This 3 year-old patient presented with head deformity. There are bilateral bony protruberances from the parietal bones, which are seen to be due to thickened calvarium on the source images. This is the typical appearance of ossified cephalohaematomas.

A cephalohematoma is a traumatic subperiosteal hematoma which is bounded by the periosteum and cannot cross sutures. This distinguishes it from a subgaleal hematoma, which does cross sutures. Cephalohematomas occur in 1%–2% of live births.The incidence increases after forceps extraction. Cephalohematomas usually gradually incorporate into the calvaria by ossification. Cephalohematomas may be unilateral or bilateral.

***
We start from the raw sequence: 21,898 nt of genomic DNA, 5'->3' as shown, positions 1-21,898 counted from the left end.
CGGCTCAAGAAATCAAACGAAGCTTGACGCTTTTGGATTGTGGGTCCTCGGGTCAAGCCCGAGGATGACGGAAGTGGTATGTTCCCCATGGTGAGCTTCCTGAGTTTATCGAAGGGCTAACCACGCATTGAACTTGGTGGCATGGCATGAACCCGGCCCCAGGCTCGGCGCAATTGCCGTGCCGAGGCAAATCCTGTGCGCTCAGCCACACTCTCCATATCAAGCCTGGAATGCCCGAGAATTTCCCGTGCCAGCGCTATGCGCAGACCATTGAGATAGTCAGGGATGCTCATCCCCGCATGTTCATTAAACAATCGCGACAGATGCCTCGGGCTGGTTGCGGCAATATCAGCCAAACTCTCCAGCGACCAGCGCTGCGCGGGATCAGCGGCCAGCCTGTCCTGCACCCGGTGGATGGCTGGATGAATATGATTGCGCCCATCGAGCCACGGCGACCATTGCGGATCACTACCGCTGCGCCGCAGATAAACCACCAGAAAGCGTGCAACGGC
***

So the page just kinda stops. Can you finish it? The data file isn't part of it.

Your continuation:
Glass RBJ, et al. The Infant Skull: A Vault of Information. RadioGraphics 2004; 24:507–522
Credit: Dr Laughlin Dawes